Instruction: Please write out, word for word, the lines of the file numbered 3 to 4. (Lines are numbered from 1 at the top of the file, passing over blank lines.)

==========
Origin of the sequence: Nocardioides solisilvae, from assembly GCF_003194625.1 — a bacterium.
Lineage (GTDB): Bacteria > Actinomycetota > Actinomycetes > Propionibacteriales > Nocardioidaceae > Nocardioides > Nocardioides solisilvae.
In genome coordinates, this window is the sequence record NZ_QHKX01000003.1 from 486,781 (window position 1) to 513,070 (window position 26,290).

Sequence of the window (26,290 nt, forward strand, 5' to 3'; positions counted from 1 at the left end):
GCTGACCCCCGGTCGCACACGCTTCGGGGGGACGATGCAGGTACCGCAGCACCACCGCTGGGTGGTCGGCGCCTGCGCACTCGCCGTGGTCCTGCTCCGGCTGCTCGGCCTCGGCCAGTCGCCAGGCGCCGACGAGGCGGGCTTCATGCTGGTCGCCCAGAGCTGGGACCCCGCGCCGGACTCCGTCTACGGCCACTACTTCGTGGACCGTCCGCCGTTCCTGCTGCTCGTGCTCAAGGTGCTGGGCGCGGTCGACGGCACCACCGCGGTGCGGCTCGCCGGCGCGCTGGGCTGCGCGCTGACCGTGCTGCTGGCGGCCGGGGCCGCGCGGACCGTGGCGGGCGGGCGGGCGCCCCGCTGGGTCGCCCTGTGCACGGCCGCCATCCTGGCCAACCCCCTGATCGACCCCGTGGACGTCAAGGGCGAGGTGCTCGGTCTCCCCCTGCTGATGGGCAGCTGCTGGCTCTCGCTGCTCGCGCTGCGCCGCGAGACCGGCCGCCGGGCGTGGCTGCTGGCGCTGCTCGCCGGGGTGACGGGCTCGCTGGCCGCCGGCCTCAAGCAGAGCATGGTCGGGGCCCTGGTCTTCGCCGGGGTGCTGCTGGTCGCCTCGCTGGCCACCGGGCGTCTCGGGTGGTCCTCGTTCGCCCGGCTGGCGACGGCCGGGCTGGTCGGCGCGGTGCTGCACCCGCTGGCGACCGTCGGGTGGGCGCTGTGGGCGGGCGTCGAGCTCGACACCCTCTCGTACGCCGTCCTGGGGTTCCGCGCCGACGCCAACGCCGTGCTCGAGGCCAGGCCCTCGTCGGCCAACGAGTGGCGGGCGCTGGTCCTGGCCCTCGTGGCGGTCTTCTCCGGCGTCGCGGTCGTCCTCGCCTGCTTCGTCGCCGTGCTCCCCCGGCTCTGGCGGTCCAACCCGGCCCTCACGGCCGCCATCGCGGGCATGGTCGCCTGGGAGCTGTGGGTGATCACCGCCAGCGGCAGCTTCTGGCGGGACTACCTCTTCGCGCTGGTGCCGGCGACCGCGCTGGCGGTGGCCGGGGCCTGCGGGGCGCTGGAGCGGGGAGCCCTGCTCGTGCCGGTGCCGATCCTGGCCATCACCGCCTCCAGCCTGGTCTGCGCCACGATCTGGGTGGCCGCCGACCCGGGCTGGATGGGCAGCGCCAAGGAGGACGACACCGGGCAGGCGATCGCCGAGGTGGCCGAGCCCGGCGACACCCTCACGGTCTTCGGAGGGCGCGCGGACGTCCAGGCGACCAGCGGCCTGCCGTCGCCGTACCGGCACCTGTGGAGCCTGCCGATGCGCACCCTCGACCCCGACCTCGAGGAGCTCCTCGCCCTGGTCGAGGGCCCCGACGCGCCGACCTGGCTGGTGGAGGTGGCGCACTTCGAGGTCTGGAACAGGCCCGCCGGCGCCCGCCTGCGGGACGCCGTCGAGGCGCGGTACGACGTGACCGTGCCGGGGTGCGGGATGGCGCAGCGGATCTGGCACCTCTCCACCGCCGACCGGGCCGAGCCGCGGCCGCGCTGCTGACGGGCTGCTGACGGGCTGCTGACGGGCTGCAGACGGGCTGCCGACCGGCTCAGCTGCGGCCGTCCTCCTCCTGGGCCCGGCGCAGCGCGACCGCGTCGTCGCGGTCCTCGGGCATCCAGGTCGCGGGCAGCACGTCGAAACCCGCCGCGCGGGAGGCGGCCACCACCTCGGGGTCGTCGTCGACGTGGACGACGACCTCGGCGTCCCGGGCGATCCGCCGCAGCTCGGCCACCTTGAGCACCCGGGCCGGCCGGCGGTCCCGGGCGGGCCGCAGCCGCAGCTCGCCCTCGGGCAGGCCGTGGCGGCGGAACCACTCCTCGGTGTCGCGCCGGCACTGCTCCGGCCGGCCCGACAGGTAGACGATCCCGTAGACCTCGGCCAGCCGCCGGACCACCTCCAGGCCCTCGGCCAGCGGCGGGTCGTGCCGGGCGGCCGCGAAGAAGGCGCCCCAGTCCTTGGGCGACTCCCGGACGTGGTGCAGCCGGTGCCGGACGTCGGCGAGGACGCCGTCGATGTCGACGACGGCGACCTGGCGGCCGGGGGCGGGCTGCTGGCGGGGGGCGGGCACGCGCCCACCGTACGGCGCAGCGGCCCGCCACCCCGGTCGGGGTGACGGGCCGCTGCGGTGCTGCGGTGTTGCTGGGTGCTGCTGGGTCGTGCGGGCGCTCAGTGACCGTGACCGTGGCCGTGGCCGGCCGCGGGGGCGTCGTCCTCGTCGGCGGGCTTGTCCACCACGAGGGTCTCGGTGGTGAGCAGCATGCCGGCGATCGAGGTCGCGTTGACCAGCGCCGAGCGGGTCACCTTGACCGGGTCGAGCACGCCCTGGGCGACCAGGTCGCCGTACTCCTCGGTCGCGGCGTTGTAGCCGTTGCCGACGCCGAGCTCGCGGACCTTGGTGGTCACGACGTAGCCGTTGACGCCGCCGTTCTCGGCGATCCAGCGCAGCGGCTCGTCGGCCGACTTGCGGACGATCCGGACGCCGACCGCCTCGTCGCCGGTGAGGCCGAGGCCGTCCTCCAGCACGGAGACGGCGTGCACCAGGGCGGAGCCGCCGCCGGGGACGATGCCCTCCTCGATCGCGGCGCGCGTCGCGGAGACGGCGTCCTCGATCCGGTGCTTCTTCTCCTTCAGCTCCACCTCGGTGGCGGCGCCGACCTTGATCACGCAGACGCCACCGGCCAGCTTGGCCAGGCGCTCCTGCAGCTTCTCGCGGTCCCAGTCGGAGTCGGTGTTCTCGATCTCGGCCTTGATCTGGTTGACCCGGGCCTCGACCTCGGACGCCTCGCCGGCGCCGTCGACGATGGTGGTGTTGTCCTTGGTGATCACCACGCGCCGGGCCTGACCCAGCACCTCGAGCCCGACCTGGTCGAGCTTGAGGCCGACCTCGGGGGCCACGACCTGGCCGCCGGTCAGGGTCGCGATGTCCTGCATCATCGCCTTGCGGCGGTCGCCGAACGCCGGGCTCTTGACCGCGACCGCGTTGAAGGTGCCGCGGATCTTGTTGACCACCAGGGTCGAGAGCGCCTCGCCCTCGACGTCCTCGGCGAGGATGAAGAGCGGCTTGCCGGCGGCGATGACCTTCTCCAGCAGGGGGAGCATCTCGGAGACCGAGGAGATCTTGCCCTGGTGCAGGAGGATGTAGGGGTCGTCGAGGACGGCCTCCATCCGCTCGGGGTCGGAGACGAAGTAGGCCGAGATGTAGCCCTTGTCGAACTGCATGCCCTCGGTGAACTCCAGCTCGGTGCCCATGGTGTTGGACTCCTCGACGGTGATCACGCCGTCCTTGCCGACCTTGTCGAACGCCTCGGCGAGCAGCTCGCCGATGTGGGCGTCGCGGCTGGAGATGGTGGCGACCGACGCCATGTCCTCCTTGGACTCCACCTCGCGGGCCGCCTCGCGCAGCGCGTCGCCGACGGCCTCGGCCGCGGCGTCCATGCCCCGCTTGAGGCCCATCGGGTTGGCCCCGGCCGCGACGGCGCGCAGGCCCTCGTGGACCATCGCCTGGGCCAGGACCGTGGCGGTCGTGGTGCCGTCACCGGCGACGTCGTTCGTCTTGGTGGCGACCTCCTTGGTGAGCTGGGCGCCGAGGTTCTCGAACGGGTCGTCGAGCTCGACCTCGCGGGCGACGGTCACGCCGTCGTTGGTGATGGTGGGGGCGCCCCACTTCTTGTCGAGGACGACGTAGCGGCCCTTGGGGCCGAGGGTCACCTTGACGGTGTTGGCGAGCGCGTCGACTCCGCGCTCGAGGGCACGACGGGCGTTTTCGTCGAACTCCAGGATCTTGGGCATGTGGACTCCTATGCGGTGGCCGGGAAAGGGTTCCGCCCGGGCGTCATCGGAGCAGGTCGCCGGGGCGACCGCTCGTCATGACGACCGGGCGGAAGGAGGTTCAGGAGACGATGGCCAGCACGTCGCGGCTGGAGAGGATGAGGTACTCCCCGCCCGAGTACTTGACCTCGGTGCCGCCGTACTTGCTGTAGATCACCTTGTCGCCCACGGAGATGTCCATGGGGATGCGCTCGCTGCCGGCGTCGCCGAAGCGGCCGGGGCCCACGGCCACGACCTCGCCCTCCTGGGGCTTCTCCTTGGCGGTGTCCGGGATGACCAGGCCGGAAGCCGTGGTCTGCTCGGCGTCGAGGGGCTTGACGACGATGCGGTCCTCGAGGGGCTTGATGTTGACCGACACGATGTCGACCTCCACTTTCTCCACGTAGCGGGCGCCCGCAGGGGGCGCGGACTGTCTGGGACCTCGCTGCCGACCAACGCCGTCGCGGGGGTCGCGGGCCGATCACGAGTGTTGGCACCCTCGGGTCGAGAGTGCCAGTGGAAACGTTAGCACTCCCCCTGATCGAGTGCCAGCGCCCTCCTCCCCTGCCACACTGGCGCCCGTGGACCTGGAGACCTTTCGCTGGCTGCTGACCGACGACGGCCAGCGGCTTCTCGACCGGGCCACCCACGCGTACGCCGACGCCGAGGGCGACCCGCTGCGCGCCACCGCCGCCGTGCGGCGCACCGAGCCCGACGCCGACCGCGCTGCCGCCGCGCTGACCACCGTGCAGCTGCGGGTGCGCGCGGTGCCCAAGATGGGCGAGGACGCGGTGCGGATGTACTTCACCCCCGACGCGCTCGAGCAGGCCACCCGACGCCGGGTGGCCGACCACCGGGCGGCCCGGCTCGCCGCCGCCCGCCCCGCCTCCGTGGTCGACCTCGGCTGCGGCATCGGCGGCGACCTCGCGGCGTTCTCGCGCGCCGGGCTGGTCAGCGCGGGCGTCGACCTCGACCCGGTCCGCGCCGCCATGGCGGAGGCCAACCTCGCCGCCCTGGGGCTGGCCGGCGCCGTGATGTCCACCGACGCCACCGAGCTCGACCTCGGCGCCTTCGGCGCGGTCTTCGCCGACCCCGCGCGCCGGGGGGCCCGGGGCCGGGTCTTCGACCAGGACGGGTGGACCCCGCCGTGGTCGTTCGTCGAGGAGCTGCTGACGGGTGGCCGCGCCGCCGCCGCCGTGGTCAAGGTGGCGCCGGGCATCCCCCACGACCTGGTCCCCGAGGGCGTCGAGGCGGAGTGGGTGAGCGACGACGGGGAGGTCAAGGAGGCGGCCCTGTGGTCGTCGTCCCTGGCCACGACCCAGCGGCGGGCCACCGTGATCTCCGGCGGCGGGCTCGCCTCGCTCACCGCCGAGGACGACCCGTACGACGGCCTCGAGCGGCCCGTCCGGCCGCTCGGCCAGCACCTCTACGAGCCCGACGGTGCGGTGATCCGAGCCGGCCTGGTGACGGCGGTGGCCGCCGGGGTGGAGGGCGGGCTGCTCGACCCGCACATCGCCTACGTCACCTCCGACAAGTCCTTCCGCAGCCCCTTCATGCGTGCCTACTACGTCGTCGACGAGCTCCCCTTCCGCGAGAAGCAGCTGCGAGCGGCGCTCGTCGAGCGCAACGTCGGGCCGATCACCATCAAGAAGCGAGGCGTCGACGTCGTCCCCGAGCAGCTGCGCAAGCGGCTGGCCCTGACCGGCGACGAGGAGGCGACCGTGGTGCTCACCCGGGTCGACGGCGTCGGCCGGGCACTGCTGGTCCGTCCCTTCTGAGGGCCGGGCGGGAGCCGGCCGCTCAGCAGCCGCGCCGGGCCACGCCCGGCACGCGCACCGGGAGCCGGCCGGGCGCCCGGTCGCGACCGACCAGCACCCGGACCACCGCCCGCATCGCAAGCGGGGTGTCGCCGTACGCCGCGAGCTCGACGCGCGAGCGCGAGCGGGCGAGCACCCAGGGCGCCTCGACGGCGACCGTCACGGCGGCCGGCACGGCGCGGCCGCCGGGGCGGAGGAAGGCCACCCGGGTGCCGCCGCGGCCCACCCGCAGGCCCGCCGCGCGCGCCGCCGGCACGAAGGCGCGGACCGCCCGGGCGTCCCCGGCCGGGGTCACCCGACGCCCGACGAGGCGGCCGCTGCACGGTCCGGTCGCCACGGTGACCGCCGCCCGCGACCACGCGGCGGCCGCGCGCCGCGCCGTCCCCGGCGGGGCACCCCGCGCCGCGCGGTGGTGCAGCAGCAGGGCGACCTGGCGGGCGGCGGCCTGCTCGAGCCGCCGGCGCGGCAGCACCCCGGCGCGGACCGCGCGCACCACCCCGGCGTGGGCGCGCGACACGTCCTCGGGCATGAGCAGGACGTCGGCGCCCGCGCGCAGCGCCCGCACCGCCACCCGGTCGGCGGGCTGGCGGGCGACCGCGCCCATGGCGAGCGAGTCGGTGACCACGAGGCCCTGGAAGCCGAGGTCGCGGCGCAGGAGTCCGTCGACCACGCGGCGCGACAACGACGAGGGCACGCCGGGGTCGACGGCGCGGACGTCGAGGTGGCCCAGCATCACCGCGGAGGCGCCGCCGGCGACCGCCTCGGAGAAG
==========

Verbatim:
In genome coordinates, this window is the sequence record NZ_QHKX01000003.1 from 486,781 (window position 1) to 513,070 (window position 26,290).

Sequence of the window (26,290 nt, forward strand, 5' to 3'; positions counted from 1 at the left end):